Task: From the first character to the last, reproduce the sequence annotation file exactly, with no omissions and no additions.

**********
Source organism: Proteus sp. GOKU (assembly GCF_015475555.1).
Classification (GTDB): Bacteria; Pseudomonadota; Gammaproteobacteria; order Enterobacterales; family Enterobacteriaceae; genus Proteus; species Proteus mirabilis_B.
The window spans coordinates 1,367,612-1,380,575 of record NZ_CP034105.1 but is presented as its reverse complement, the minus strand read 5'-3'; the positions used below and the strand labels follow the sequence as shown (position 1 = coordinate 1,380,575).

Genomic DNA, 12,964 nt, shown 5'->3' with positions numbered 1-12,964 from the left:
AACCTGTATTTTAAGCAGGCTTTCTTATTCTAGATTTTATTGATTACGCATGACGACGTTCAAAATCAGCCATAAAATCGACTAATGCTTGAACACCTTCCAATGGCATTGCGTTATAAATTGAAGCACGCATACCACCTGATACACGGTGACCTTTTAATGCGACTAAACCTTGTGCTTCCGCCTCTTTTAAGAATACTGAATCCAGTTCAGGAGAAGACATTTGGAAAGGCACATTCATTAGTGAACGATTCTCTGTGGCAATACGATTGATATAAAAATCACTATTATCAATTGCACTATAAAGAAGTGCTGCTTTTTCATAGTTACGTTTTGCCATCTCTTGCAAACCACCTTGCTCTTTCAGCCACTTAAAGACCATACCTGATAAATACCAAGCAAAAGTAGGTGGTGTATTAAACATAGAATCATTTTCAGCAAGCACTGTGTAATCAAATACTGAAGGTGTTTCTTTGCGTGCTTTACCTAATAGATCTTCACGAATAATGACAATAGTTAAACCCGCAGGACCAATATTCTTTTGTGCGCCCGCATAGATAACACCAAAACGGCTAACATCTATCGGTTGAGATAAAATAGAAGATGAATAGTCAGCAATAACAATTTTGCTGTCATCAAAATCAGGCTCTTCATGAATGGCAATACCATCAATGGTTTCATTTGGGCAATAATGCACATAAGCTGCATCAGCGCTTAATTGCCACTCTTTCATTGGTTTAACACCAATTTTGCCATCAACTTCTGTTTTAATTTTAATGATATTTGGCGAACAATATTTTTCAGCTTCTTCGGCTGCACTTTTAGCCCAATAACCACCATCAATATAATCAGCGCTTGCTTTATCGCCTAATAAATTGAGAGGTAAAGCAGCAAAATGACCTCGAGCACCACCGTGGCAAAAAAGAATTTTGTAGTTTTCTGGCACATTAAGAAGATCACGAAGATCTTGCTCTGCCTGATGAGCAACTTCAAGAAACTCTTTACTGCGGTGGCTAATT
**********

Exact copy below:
Source organism: Proteus sp. GOKU (assembly GCF_015475555.1).
Classification (GTDB): Bacteria; Pseudomonadota; Gammaproteobacteria; order Enterobacterales; family Enterobacteriaceae; genus Proteus; species Proteus mirabilis_B.
The window spans coordinates 1,367,612-1,380,575 of record NZ_CP034105.1 but is presented as its reverse complement, the minus strand read 5'-3'; the positions used below and the strand labels follow the sequence as shown (position 1 = coordinate 1,380,575).

Genomic DNA, 12,964 nt, shown 5'->3' with positions numbered 1-12,964 from the left:
AACCTGTATTTTAAGCAGGCTTTCTTATTCTAGATTTTATTGATTACGCATGACGACGTTCAAAATCAGCCATAAAATCGACTAATGCTTGAACACCTTCCAATGGCATTGCGTTATAAATTGAAGCACGCATACCACCTGATACACGGTGACCTTTTAATGCGACTAAACCTTGTGCTTCCGCCTCTTTTAAGAATACTGAATCCAGTTCAGGAGAAGACATTTGGAAAGGCACATTCATTAGTGAACGATTCTCTGTGGCAATACGATTGATATAAAAATCACTATTATCAATTGCACTATAAAGAAGTGCTGCTTTTTCATAGTTACGTTTTGCCATCTCTTGCAAACCACCTTGCTCTTTCAGCCACTTAAAGACCATACCTGATAAATACCAAGCAAAAGTAGGTGGTGTATTAAACATAGAATCATTTTCAGCAAGCACTGTGTAATCAAATACTGAAGGTGTTTCTTTGCGTGCTTTACCTAATAGATCTTCACGAATAATGACAATAGTTAAACCCGCAGGACCAATATTCTTTTGTGCGCCCGCATAGATAACACCAAAACGGCTAACATCTATCGGTTGAGATAAAATAGAAGATGAATAGTCAGCAATAACAATTTTGCTGTCATCAAAATCAGGCTCTTCATGAATGGCAATACCATCAATGGTTTCATTTGGGCAATAATGCACATAAGCTGCATCAGCGCTTAATTGCCACTCTTTCATTGGTTTAACACCAATTTTGCCATCAACTTCTGTTTTAATTTTAATGATATTTGGCGAACAATATTTTTCAGCTTCTTCGGCTGCACTTTTAGCCCAATAACCACCATCAATATAATCAGCGCTTGCTTTATCGCCTAATAAATTGAGAGGTAAAGCAGCAAAATGACCTCGAGCACCACCGTGGCAAAAAAGAATTTTGTAGTTTTCTGGCACATTAAGAAGATCACGAAGATCTTGCTCTGCCTGATGAGCAACTTCAAGAAACTCTTTACTGCGGTGGCTAATT